In February, staff members found a deceased overdose victim in the library’s bathroom—the first fatal incident in the past decade, according to a report from Hoodline.

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Anti-Gay ‘Hate Group’ Blocking Marijuana Store—In San Francisco

Forget the San Francisco you know, the one Bill O’Reilly occasionally visits to demonstrate how bad the far-left is at running “the most liberal place in the country.”

Here be reactionaries, too: San Francisco has an active Ku Klux Klansman and last summer, the Klan thought enough of the city to actively recruit for new members—in the world-famous Haight-Ashbury, birthplace of the Summer of Love and (briefly) the home of Jimi Hendrix.

And just as San Francisco is the historic home of gay liberation, with one of the nation’s first gay elected officials—who was a friend and confidante of one of the very first medical marijuana activists, in turn responsible for making San Francisco the single city most responsible for pushing California and then the rest of the United States towards legal marijuana—San Francisco also has, apparently, adherents of a homophobic hate group, who are (thus far) successfully blocking the opening of a medical cannabis dispensary.

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SF Cannabis Event set to Showcase Women Leaders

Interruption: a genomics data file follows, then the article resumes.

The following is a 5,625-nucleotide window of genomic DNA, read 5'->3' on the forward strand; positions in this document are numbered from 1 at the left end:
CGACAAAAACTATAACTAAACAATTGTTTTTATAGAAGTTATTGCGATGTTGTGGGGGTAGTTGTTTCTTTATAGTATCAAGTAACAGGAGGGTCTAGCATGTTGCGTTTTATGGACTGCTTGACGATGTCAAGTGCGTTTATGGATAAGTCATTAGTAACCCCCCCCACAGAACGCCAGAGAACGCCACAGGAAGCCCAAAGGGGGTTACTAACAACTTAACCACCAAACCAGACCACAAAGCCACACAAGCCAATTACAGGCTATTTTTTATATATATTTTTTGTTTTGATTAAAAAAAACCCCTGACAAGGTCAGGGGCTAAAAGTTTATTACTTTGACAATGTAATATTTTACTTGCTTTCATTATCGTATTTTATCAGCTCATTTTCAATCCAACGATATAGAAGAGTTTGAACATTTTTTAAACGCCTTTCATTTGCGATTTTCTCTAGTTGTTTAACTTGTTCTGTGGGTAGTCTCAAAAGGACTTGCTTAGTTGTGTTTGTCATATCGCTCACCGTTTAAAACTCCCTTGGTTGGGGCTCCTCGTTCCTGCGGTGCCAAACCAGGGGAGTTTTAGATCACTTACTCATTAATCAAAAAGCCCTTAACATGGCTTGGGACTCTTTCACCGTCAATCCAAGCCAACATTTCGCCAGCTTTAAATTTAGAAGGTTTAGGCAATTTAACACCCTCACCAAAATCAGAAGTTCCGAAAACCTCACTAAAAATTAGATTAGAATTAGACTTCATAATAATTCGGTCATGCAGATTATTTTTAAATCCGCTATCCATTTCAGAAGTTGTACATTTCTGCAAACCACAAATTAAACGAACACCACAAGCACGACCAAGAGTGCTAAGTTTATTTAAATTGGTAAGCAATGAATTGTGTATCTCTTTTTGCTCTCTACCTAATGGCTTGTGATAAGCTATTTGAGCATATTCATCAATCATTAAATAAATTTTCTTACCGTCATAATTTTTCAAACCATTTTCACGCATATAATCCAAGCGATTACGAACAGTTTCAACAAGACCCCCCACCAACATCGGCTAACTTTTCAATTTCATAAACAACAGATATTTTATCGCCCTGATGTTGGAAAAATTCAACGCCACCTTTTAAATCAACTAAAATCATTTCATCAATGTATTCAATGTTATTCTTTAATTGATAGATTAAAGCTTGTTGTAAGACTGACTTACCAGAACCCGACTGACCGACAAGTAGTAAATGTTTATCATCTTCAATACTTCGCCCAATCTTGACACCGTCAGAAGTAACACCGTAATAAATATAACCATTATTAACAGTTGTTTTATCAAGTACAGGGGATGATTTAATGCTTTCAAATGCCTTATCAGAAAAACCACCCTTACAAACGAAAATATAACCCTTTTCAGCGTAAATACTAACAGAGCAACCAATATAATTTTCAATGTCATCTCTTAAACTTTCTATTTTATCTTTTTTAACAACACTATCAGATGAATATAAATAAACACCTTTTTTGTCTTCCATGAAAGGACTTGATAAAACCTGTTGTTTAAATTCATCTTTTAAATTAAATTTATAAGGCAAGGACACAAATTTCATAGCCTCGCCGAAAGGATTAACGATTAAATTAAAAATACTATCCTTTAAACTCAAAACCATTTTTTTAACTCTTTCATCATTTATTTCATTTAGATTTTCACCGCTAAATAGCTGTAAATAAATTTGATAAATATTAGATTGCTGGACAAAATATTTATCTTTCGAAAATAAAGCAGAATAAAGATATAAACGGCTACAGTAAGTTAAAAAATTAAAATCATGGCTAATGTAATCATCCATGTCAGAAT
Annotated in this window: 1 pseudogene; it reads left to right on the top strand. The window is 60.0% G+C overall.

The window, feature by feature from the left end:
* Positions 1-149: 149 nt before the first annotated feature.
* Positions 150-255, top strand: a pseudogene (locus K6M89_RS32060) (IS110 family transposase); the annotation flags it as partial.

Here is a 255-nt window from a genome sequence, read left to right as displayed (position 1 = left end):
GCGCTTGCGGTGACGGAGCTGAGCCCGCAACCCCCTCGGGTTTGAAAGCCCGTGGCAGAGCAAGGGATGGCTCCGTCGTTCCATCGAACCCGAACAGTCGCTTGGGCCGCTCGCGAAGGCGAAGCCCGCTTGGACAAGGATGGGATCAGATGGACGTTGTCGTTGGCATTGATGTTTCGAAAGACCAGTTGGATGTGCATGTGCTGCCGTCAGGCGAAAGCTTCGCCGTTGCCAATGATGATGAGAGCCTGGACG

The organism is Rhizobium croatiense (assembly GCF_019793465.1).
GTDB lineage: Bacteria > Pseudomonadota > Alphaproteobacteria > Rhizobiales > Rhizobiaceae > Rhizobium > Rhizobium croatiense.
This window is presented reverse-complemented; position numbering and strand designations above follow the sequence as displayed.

New event focuses on wellness and science.

With a glut of cannabis networking events out there, it’s easy to grow increasingly skeptical of the new kids on the block. IntersectionSF is a networking opportunity set for later this week in San Francisco, California and, while the organizers might not be familiar names yet, the nearly all-exclusive female panel and accessible price point is an encouraging approach to setting this affair apart from others within the increasingly crowded space of cannabis business happenings.

Organizer Bianca Wakeford, chief operating officer of event host RightSciences, said the March 23 event is geared towards interested businesses, consumers and investors, “mostly outside of the cannabis space.” With panelists including Alison Ettel, CEO and co-founder of Treatwell, Mara Gordon, founder of Aunt Zelda’s, Calla Spring Wellness and Zelda Therapeutics, and Pamela Hatfield, co-founder of HelloMD, event-organizers demonstrate an emphasis on both the business and scientific sides of the plant.